White House Makes Significant Changes To Briefing Room Seating Plan

The White House Correspondents’ Association unveiled the new seating chart for the White House briefing room yesterday, making significant changes to the current placement of news organizations for Press Secretary Sean Spicer’s briefings. This is the first time that the White House briefing room’s seating chart has been adjusted since 2015.

According to Politico, right-leaning news outlets have been awarded more seats in the brief room in the recent revision, including seats for conservative television networks Newsmax and One America News, plus the right-wing British tabloid, the Daily Mail. However, the chart shows that One America News’ seat will be shared with the BBC. The British public broadcaster previously shared a seat in the White House briefing room with the Boston Globe, which appears to have lost its seat in favor of other outlets.

Meanwhile, the Huffington Post and the Spanish-language television network Univision have been awarded a shared seat in the briefing room.

The first row of the seating chart remains unchanged, populated by major television networks, including both Fox News and CNN. Changes have, however, been made to the briefing room’s second row, with USA Today moving closer to the podium, switching spots with AP Radio, which is now seated on the second row alongside other radio outlets.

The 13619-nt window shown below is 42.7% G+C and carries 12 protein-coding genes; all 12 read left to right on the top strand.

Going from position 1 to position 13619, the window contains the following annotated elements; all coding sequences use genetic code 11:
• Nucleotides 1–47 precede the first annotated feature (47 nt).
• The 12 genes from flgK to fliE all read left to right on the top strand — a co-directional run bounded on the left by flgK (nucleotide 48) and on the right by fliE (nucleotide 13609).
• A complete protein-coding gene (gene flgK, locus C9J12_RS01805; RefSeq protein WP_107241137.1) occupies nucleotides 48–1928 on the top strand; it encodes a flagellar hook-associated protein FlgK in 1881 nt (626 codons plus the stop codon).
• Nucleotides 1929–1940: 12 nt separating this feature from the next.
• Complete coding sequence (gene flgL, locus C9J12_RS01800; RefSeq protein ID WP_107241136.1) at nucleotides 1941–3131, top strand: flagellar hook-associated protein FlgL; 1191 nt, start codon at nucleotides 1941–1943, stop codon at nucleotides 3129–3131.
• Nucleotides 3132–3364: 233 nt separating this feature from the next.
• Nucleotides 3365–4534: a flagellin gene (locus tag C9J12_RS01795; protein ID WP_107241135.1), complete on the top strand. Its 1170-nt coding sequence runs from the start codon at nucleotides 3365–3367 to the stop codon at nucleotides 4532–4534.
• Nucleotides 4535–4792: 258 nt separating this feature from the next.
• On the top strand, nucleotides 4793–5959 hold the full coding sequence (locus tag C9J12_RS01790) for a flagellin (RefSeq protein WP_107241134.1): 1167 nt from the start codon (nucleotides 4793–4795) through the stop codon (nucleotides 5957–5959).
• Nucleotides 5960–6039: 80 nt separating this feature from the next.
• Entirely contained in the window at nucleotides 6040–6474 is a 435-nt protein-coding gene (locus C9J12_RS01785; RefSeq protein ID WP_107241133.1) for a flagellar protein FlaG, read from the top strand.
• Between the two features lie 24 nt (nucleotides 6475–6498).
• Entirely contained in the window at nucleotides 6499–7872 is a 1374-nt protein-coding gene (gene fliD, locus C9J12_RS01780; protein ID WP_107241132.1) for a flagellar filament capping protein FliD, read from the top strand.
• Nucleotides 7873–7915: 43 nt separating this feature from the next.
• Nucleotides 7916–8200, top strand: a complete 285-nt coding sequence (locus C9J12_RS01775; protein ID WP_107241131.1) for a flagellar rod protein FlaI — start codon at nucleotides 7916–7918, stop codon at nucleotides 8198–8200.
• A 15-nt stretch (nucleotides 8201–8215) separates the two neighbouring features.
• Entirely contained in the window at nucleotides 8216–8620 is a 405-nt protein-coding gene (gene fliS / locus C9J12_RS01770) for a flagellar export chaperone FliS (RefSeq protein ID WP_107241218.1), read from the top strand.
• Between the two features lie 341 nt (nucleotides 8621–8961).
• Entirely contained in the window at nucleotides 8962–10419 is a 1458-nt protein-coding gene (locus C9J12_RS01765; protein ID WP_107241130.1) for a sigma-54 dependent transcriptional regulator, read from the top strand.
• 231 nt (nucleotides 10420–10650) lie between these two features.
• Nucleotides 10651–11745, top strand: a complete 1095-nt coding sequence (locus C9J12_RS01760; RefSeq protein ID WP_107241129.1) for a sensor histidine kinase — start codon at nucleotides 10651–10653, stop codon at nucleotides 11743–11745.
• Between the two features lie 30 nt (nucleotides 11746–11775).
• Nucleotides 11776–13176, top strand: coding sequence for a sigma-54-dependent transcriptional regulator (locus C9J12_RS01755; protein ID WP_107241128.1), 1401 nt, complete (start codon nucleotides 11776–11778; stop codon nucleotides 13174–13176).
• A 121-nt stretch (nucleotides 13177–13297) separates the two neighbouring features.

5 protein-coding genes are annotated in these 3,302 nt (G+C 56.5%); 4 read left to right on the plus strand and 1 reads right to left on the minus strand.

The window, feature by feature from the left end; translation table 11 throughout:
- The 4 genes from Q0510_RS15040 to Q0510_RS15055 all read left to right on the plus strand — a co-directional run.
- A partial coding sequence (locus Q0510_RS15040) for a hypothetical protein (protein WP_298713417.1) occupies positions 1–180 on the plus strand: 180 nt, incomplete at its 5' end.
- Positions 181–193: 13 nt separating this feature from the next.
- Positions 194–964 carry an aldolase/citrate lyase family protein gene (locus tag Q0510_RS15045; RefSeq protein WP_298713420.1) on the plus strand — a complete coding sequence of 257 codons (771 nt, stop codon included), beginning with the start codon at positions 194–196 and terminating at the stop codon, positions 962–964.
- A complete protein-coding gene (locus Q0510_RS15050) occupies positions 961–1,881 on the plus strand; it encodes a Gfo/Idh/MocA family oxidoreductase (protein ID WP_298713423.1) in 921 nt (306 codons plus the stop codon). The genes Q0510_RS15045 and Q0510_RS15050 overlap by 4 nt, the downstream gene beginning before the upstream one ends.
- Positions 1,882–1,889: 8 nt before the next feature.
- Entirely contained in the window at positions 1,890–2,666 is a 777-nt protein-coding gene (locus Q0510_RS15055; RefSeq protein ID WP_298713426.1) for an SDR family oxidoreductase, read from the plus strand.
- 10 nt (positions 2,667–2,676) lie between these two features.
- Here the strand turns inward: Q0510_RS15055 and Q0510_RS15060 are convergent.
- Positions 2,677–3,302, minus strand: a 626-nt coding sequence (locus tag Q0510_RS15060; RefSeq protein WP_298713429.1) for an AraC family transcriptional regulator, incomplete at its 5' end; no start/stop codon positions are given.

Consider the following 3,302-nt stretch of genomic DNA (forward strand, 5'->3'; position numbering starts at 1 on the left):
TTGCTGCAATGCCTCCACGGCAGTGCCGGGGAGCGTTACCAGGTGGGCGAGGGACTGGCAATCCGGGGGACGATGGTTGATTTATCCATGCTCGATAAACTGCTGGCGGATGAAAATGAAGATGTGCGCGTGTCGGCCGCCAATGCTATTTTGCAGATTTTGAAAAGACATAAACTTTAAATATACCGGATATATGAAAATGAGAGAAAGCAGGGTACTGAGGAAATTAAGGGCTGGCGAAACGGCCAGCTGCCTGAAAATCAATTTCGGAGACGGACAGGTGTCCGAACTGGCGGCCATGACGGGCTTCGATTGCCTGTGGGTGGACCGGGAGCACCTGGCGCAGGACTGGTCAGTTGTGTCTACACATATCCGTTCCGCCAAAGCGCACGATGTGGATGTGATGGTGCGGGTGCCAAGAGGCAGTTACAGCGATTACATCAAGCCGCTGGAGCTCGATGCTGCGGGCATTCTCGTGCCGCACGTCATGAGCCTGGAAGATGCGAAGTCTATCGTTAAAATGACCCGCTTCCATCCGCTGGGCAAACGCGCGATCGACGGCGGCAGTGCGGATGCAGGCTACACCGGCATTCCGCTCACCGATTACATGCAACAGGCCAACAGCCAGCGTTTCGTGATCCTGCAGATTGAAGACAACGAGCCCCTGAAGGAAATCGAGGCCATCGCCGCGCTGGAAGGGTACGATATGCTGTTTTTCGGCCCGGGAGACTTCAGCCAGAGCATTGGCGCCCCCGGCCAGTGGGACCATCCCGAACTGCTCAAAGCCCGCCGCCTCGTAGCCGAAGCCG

According to the Hill, changes to the briefing room seating plan are currently made by the White House Correspondents’ Association (WHCA), not the White House itself. However, senior officials in the Trump administration have previously signaled that they may in the future bring decision making as regards the briefing room back to the White House itself.

In deciding the seating arrangement for the White House press briefings, the WHCA reportedly considers multiple criteria, including regular briefing attendance and commitment to the White House beat, in order to ensure that real estate in the briefing room doesn’t go unused. WHCA President Jeff Mason also said that the board looks at news outlets’ audiences, both in terms of reach and in terms of preserving (or in some cases adding) diversity in the briefing room, which explains some of the changes made in this most recent shake-up.

The process of arranging media outlets in the briefing room is said to take months, with careful consideration put into the placement of different outlets.

[Featured Image by Alex Wong/Getty Images]